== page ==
Lawyers for publisher Associated Newspapers criticized Prince Harry’s libel claim on Friday, arguing that his case is “built on sand” in response to the British royal’s recent request that a judge waive a trial and rule on his favor.
The Duke of Sussex sued Associated Newspapers Limited last year about an article in his Mail on Sunday newspaper, which claimed he tried to cover up a separate legal battle over the British government’s refusal to allow him to foot the bill for his own security during visits to the UK.
The 38-year-old prince and his wife, Meghan Markle, lost access to publicly funded UK police protection when they abandoned their royal duties in 2020 and moved to California. Harry said he has since offered to pay for his family’s protection whenever they travel to his home country, but the government rejected the offer, telling him it would be impossible.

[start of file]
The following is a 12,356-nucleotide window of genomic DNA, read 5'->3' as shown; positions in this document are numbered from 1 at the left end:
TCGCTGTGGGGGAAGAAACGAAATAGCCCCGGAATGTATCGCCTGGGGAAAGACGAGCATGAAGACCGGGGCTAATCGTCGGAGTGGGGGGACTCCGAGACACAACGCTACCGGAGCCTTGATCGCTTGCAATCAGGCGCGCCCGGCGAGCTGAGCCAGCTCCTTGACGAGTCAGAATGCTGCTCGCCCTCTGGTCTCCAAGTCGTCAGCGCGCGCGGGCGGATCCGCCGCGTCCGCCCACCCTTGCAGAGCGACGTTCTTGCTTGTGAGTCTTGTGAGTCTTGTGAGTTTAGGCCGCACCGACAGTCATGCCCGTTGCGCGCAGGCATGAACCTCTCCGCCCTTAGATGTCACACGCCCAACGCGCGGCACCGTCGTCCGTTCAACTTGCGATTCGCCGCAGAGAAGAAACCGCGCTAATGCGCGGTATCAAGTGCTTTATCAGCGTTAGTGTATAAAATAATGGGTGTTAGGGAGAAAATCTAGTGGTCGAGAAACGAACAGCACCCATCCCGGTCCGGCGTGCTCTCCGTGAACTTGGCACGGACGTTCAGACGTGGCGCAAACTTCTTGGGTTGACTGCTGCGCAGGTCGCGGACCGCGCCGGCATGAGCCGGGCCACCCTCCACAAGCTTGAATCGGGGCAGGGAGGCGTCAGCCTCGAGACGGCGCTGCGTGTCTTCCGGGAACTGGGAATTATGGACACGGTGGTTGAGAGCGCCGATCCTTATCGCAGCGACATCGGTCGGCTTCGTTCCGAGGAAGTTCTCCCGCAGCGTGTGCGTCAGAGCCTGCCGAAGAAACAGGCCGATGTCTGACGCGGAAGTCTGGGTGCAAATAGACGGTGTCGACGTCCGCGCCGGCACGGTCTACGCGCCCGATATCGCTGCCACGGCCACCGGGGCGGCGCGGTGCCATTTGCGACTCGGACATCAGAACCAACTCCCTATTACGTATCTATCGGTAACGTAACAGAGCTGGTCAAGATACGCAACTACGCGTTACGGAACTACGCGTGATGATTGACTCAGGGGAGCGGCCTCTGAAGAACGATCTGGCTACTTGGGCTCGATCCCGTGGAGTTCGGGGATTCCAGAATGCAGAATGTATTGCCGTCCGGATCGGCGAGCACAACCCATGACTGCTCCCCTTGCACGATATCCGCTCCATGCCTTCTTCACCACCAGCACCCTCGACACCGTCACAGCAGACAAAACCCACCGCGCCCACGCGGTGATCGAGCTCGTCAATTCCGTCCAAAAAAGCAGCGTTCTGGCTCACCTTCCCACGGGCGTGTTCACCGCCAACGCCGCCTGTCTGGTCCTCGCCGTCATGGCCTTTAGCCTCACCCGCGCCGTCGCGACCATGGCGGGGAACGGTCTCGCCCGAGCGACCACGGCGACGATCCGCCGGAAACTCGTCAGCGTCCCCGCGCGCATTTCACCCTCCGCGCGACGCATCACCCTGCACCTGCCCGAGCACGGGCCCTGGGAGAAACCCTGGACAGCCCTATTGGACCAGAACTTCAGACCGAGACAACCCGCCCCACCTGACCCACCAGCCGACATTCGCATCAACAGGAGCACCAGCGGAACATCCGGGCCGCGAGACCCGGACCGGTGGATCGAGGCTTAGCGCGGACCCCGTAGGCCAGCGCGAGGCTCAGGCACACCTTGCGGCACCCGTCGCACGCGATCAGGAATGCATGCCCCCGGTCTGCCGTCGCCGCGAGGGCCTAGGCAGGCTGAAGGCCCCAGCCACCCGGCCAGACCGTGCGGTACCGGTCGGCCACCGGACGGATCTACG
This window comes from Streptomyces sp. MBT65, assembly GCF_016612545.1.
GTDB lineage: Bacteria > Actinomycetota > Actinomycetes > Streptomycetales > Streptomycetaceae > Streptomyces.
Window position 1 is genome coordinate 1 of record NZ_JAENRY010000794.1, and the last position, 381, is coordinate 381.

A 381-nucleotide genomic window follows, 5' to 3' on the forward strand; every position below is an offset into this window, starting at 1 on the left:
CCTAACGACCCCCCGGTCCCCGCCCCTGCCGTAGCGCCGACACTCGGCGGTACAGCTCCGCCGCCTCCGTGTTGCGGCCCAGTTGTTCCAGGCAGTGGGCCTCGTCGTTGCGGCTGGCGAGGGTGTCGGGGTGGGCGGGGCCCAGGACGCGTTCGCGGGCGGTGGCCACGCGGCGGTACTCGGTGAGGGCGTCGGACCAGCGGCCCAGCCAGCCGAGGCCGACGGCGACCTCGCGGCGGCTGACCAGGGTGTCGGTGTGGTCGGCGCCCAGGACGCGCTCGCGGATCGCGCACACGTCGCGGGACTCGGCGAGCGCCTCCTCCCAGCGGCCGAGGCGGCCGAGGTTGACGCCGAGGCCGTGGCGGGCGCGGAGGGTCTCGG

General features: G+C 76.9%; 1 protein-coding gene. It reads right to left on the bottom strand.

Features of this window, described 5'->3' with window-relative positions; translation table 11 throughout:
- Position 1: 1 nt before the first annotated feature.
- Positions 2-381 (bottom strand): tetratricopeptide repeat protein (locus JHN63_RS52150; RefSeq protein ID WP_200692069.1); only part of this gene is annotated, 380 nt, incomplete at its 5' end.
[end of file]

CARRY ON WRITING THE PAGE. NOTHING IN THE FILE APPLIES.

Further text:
As a result, Harry has said he does not feel safe traveling with his family, including his two young children, Prince Archie, almost 4, and Princess Lilibet, almost 2.
The article at the center of the lawsuit was published in February 2022.
The headline read: “How Prince Harry tried to keep his legal fight with the government secret over police bodyguards… then, just minutes after the story broke, his PR machine tried to give him a positive turn to the dispute”.
According to the lawsuit, the defamatory charge is that Harry was not honest in public statements about the conflict.
On Friday, one of Harry’s lawyers, Justin Rushbrooke, argued that Associated Newspapers Limited had nothing on which to base a defense and asked the judge rule in Harry’s favor and waive a trialreported Reuters.
Associated Newspapers lawyer Andrew Caldecott was quick to respond, claiming that the British royal’s request was “totally without merit.” He also noted that the publisher has a strong “honest opinion” argument.
Caldecott specifically cited a statement issued by Harry’s representatives in January 2022, saying it falsely claimed that the government had rejected Harry’s offer to pay for police protection. Furthermore, he argued that the prince admitted that he did not offer to foot the bill for protecting him before taking legal action.
with cable news services